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The second person of the Trinity: the Son

By Peter Sellick - posted Wednesday, 11 October 2017


It is significant that the second person of the Trinity is called the Son. Our automatic translation of "Son" into "Jesus" is a mistake that excludes the witness of the Hebrew Scriptures.

The continuity between the writers of the Old and New Testaments is that the history of the nation Israel and the history of the man Jesus were central to their concerns i.e. their understanding of the reality of God was based on human experience in time. This means that Israel was unique among the nations, not simply because they wrote their history, the Romans also did that, but that they interrogated their history in order shed light on the relationship between the nature of the world and their own nature, to inform us of the troubles and delights of the flesh.

The writers of the Hebrew Scriptures used their experience of human suffering, the contingency of all things, the loss of temple and land and the apparent absence of God, to write extra-historical books like the book of Job, Ruth, Jonah that reflected the dilemmas of being human. Thus, they did not begin theological reflection, reflection about God, from philosophy or theory, they were informed instead of their experiences of being human and being a nation among the nations. The Church took over this reasoning when it wrote in the New Testament about the experience of the life and death of Jesus.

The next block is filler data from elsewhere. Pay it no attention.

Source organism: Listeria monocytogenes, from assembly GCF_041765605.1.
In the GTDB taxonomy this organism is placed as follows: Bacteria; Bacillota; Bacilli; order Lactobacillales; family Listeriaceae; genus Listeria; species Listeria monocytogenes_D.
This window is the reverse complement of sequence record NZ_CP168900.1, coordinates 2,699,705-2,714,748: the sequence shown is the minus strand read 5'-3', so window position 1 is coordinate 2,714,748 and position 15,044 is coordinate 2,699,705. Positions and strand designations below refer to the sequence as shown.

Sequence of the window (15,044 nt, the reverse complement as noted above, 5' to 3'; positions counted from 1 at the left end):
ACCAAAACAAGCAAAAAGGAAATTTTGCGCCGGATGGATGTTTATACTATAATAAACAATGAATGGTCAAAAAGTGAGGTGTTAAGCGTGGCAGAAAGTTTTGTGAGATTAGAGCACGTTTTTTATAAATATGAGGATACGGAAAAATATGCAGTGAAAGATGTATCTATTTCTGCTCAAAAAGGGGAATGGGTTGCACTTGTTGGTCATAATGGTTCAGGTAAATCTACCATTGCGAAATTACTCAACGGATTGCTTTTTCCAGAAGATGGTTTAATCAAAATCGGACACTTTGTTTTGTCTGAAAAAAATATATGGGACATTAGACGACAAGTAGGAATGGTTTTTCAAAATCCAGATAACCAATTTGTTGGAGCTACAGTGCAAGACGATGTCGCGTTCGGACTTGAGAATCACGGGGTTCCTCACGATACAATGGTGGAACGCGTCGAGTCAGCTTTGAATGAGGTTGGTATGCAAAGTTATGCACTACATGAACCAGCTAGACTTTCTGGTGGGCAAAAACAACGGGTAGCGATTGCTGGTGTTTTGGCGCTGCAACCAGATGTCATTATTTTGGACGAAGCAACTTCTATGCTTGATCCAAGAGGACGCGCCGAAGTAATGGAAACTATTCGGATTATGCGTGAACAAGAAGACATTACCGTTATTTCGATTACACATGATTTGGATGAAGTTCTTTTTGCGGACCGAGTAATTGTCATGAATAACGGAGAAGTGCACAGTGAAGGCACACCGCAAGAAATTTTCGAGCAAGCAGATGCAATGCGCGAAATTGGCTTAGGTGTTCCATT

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This approach to theology held theology to account. Theology could not be mere wishful thinking, it had to be grounded, it had to take into account human experience, especially the experience of failed religious systems that crumbled under the weight of human witness.

Religious notions come up against reality. The narrative of the human that we find in Scripture is a narrative of failure as Israel faced exile in Babylon after the fall of Jerusalem and the destruction of the temple.

Similarly, the New Testament has at its centre the tragedy of the crucifixion and death of Jesus and the apparent emptying of all hope and meaning. Christian theology does not emerge from a hopeful attitude or a triumphant religious sentiment. It emerges from a cry from the cross by one who we had hoped would be the Messiah, the anointed. This seditious cry: "My God, my God, why have you forsaking me?" marks the lowest point of human experience where darkness rules over all. If a kindly Father God was looking down from above ready to intervene for his Son he must have turned aside so as not to see.

Christian theology regards the life and death of Jesus as the objective basis for faith. As is apparent from the above, it took its cue from the Hebrew Scriptures. This beginning point is quite different from beginning with a notion of God derived from a perceived order in the universe or from philosophical speculation or, indeed, from a survey of world religions. The life and death of Jesus is the anchor in Christian theology that stops speech about God spinning off into self-serving speculation. While religion may be a story we spin to comfort ourselves, Christianity, has at its base an apparent failure, the scandalous death of the Messiah. It can never be understood and pursued as an antidote to our fear of death or meaninglessness. Rather, we are confronted by One who is "Other", One who speaks uncomfortable truths and who has no respect for our optimistic religious notions.

The Son in the Trinity denotes the historical experience of both Israel and the Church and is the starting point for all speech about God.

One would imagine that saying something about the Son would be easy. After all, Israel had a history and Jesus was an historical person. It would seem that we are on the safe ground of historical research and biography. This is far from the truth. Certainly, Israel had a history among the nations and Jesus was a man among men marked for death as are all men. But both Israel and the Church saw the character of God in the events that transpired.